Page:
How Modi government's budgets have reduced your income tax burden
July, 03rd 2019
During the first term of the Narendra Modi government, the then finance minister Arun Jaitley announced a slew of income tax changes for the salaried class in the Union Budget from 2014 to 2018. In 2019, ill-health forced him to pass on the baton to Piyush Goyal who too did his best to reduce tax burden on the middle-class in the interim budget.
Before Nirmala Sitharaman presents her first budget on July 5, here is a summary on how Jaitley's budgets changed your income tax burden during the four financial years.
2014: Right after the NDA dispensation won an overwhelming mandate in the Lok Sabha elections, Arun Jaitley presented his first Union Budget where he raised personal income tax exemption limit from ?2 lakh to ?2.5 lakh. For senior citizens, the exemption limit was increased from ?2.5 lakh to ?3 lakh. For those in 80 years and above (very senior citizens) age bracket, the exemption remained unchanged at ?5 lakh.
The limit for deduction under Section 80C was increased to ?1.5 lakh from ?1 lakh while deduction limits for interest on home loan was increased to ?2 lakh from ?1.5 lakh.
2015: In his second budget, the Modi government increased the deduction limit on health insurance premium from ?15,000 to ?25,000 and for senior citizens it was increased to ?30,000 from ?20,000. The NDA government also increased the transport allowance exemption from ?800 to ?1,600 per month.
He also announced additional deduction of ?50,000 for contribution under the National Pension Scheme (NPS) under Section 80 CCD.
Surcharge for income above ?1 crore was increased to 12% from 10%.
One of the most significant moves in the budget was the abolition of wealth tax which was replaced with an additional surcharge of 2% on the super-rich who had a taxable income of more than ?1 crore.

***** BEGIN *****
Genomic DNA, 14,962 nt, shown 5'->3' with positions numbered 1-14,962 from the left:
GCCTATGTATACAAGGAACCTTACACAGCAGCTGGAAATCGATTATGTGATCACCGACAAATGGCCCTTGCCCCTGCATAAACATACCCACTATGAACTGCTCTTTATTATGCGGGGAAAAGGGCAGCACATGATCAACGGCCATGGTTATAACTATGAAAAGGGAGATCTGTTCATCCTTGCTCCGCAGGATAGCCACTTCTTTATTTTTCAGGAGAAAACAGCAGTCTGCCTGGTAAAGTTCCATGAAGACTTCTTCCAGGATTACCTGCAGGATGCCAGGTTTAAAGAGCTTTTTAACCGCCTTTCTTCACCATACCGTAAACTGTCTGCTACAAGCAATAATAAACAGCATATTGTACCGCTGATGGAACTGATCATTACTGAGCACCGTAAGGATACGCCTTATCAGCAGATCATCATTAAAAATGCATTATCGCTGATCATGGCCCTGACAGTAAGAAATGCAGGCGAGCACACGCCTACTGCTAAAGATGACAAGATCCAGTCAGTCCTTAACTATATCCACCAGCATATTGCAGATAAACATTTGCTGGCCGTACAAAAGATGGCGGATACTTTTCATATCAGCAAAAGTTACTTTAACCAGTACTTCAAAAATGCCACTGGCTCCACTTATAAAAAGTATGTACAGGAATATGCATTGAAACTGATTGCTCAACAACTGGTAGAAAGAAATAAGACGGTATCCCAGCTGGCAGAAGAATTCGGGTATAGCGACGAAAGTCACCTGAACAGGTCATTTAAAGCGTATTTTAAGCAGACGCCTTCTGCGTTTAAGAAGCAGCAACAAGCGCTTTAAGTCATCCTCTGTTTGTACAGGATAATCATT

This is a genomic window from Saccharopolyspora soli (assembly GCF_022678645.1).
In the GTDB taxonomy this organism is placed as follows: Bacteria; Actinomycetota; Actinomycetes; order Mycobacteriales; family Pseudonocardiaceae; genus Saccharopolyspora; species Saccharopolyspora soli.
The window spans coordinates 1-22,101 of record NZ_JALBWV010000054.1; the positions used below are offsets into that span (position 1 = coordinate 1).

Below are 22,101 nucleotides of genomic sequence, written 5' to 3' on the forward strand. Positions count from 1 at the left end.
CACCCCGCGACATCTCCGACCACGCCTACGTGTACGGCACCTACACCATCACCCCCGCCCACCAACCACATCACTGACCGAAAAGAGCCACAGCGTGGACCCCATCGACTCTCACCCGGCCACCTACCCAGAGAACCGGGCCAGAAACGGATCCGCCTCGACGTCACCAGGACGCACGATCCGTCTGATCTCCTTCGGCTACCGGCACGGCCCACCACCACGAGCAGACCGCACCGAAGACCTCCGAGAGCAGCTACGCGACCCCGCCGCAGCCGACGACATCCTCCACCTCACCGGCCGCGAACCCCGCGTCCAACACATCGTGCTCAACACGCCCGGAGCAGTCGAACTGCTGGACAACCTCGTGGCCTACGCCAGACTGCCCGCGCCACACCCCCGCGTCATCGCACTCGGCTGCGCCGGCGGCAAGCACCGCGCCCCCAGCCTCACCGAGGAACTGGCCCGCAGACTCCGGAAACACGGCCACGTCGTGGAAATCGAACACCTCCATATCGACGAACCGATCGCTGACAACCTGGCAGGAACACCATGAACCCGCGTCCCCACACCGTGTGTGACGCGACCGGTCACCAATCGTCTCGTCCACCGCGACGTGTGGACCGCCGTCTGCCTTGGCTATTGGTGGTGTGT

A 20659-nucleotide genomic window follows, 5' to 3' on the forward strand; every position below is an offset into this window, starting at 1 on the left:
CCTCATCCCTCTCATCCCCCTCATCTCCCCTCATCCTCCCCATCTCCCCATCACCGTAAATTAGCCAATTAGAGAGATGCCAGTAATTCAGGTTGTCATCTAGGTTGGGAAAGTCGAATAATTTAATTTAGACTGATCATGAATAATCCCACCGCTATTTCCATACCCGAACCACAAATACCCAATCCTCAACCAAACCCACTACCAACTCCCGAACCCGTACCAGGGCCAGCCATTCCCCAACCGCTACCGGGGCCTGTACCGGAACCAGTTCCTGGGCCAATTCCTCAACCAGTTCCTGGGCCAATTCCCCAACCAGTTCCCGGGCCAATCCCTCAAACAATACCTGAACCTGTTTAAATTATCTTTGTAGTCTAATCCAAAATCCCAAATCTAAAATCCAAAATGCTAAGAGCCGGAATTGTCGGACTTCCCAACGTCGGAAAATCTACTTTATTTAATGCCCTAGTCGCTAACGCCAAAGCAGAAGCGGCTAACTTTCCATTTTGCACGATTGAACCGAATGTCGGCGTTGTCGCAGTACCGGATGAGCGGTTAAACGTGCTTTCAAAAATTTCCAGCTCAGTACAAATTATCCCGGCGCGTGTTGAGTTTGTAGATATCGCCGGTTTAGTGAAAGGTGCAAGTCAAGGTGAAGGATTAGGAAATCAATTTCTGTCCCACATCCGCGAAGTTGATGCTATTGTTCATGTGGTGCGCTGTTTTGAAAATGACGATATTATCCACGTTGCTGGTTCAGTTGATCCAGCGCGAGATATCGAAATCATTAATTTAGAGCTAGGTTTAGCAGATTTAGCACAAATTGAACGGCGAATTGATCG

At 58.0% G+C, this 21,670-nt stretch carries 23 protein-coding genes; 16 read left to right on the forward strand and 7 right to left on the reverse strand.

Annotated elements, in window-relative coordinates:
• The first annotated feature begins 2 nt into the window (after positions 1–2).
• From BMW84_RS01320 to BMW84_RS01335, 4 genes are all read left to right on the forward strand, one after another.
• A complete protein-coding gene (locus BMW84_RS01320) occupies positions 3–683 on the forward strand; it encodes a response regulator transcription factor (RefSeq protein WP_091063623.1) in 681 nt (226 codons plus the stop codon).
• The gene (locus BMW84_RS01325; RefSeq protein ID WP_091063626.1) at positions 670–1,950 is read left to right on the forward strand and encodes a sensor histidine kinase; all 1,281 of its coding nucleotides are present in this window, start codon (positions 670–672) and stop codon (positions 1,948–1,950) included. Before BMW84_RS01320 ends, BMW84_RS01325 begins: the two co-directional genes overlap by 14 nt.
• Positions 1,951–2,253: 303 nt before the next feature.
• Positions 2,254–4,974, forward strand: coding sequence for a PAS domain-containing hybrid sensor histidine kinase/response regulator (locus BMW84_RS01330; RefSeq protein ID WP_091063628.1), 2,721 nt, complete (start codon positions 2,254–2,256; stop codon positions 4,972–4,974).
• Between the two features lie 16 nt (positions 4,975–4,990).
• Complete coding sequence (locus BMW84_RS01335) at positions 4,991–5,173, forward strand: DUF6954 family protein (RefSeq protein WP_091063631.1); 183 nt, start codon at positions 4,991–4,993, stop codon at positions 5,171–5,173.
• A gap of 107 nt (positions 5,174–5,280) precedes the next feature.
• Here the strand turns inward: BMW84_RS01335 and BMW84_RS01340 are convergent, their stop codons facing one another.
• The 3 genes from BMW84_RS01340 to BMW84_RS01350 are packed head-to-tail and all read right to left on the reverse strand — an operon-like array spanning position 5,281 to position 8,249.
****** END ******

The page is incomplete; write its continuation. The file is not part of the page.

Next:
2016: In the Union Budget 2016, Arun Jaitley increased the tax rebate under Section 87A from ?2,000 to ?5,000 for those with income not exceeding ?5 lakh per annum. The finance minister also increased the limit of deduction on rent paid under Section 80GG from ?24,000 per year to ?60,000 per year.
Surcharge for income above ?1 crore was increased to 15% from 12%.
The budget also imposed 10% income tax on dividends in excess of ?10 lakh annually.
2017: Arun Jaitley reduced the tax rate from 10% to 5% in the ?2.5 lakh - ?5 lakh bracket, thus leading to a reduction of ?12,500 in income tax outgo.
The finance minister also reduced the tax rebate under Section 87A from ?5,000 to ?2,500, applicable to those taxpayers whose annual income is up to ?3.5 lakh.
A surcharge of 10% was introduced on those with annual taxable income between ?50 lakh and ?1 crore.
2018: Arun Jaitley allowed a standard deduction of ?40,000 in lieu of current exemption in transport allowance and reimbursement of miscellaneous medical expenses, thus netting a benefit of ?5,800 for taxpayers.
Deduction for medical expenditure was raised to ?50,000 from ?30,000 for senior citizens.
Jaitley also announced that the deduction for interest income earned on deposits with banks, post offices will be increased to ?50,000 from ?10,000 in case of senior citizens, along with an exemption from deduction for tax for interest income up to ?50,000. Jaitley also proposed to replace existing 3% education cess on personal income tax and corporation tax with a 4% 'Health and Education Cess' to take care of the education and health needs of poor and rural families.
The major move during this budget was the finance minister's decision to tax long term capital gains exceeding ?1 lakh at the rate of 10% without allowing the benefit of any indexation.
2019: The then acting finance minister Piyush Goyal presented his first budget, an interim one, in February this year. In an election year, the interim budget brought good news for the middle-class. Those earning less than ?5 lakh would end up paying zero tax.
Standard deduction was also increased to ?50,000 from ?40,000 for salaried class. This increase of ?10,000 in standard deduction resulted in tax savings of ?3,000 for individuals in the 30% tax bracket (excluding surcharge and cess).